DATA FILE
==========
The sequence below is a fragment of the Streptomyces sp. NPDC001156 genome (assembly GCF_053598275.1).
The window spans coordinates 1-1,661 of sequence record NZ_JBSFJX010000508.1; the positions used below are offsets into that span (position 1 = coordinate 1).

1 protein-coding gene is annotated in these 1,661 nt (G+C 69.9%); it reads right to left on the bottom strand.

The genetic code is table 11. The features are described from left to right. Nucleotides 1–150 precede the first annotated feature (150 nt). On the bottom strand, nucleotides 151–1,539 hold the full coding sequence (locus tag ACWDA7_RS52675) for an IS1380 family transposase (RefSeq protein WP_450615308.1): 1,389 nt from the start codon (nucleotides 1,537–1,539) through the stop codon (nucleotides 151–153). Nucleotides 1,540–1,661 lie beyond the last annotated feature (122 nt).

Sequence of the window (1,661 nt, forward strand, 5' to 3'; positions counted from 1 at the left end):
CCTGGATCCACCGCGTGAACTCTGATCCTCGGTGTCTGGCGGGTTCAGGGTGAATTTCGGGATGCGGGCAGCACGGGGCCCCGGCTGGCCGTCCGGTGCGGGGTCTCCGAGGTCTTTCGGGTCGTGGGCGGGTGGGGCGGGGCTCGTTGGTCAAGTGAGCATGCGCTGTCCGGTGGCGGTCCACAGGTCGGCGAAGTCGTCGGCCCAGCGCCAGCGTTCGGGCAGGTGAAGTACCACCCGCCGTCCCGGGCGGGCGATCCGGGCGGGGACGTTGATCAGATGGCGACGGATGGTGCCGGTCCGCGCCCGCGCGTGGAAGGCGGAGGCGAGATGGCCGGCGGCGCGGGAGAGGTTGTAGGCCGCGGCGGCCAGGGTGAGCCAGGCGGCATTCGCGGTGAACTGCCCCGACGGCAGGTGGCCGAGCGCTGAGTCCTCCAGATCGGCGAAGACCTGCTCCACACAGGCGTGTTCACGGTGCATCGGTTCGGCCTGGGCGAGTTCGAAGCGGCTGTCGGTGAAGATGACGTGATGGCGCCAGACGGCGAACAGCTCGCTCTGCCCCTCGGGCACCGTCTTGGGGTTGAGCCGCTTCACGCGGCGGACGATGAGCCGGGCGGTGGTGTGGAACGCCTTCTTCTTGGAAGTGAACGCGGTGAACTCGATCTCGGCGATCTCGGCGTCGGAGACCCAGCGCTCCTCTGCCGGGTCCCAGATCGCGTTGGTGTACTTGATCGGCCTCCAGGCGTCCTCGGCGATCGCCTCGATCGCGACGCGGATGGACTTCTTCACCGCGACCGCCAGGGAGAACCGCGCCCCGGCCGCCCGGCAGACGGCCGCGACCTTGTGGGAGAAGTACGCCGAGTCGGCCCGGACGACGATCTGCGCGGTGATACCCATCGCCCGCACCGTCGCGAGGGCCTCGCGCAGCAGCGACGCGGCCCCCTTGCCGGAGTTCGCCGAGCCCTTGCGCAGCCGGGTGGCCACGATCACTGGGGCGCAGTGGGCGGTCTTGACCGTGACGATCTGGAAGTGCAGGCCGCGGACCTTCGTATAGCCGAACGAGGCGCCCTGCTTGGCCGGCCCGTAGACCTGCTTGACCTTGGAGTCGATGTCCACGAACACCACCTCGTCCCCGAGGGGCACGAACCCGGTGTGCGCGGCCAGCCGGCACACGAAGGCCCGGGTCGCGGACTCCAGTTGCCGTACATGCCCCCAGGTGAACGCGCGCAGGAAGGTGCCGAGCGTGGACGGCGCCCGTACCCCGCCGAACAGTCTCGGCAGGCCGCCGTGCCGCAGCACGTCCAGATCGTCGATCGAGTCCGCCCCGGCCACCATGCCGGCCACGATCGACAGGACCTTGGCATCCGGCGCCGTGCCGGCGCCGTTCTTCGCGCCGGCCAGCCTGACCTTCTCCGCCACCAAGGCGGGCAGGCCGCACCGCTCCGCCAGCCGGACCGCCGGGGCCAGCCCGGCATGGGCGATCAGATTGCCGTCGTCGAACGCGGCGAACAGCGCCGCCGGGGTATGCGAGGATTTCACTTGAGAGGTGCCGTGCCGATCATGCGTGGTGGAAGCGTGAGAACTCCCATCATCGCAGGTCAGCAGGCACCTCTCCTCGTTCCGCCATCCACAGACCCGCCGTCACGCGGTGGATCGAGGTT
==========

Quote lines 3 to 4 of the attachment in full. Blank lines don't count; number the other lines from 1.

1 protein-coding gene is annotated in these 1,661 nt (G+C 69.9%); it reads right to left on the bottom strand.

The genetic code is table 11. The features are described from left to right. Nucleotides 1–150 precede the first annotated feature (150 nt). On the bottom strand, nucleotides 151–1,539 hold the full coding sequence (locus tag ACWDA7_RS52675) for an IS1380 family transposase (RefSeq protein WP_450615308.1): 1,389 nt from the start codon (nucleotides 1,537–1,539) through the stop codon (nucleotides 151–153). Nucleotides 1,540–1,661 lie beyond the last annotated feature (122 nt).